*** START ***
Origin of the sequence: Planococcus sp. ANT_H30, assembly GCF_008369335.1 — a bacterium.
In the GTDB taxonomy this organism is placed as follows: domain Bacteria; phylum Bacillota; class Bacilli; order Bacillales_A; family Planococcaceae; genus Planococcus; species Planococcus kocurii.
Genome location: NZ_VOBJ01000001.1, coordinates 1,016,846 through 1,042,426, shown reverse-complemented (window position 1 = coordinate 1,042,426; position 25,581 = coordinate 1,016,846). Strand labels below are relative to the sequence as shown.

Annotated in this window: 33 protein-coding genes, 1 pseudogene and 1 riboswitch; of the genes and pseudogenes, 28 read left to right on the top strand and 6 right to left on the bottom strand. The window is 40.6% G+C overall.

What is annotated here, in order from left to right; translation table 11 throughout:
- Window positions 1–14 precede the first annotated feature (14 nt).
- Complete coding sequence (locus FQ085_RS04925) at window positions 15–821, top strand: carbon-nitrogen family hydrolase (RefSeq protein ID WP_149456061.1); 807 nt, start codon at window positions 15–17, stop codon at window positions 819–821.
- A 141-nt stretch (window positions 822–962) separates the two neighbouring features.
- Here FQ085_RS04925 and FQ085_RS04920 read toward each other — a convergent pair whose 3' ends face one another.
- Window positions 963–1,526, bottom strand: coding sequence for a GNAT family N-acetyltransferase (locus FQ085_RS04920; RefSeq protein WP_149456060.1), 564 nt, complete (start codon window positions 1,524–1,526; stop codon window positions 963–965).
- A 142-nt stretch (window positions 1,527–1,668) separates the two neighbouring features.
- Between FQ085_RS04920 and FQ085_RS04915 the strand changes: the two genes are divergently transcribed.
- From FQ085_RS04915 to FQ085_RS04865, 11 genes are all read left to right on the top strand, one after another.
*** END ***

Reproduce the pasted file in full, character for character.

Origin of the sequence: Planococcus sp. ANT_H30, assembly GCF_008369335.1 — a bacterium.
In the GTDB taxonomy this organism is placed as follows: domain Bacteria; phylum Bacillota; class Bacilli; order Bacillales_A; family Planococcaceae; genus Planococcus; species Planococcus kocurii.
Genome location: NZ_VOBJ01000001.1, coordinates 1,016,846 through 1,042,426, shown reverse-complemented (window position 1 = coordinate 1,042,426; position 25,581 = coordinate 1,016,846). Strand labels below are relative to the sequence as shown.

Annotated in this window: 33 protein-coding genes, 1 pseudogene and 1 riboswitch; of the genes and pseudogenes, 28 read left to right on the top strand and 6 right to left on the bottom strand. The window is 40.6% G+C overall.

What is annotated here, in order from left to right; translation table 11 throughout:
- Window positions 1–14 precede the first annotated feature (14 nt).
- Complete coding sequence (locus FQ085_RS04925) at window positions 15–821, top strand: carbon-nitrogen family hydrolase (RefSeq protein ID WP_149456061.1); 807 nt, start codon at window positions 15–17, stop codon at window positions 819–821.
- A 141-nt stretch (window positions 822–962) separates the two neighbouring features.
- Here FQ085_RS04925 and FQ085_RS04920 read toward each other — a convergent pair whose 3' ends face one another.
- Window positions 963–1,526, bottom strand: coding sequence for a GNAT family N-acetyltransferase (locus FQ085_RS04920; RefSeq protein WP_149456060.1), 564 nt, complete (start codon window positions 1,524–1,526; stop codon window positions 963–965).
- A 142-nt stretch (window positions 1,527–1,668) separates the two neighbouring features.
- Between FQ085_RS04920 and FQ085_RS04915 the strand changes: the two genes are divergently transcribed.
- From FQ085_RS04915 to FQ085_RS04865, 11 genes are all read left to right on the top strand, one after another.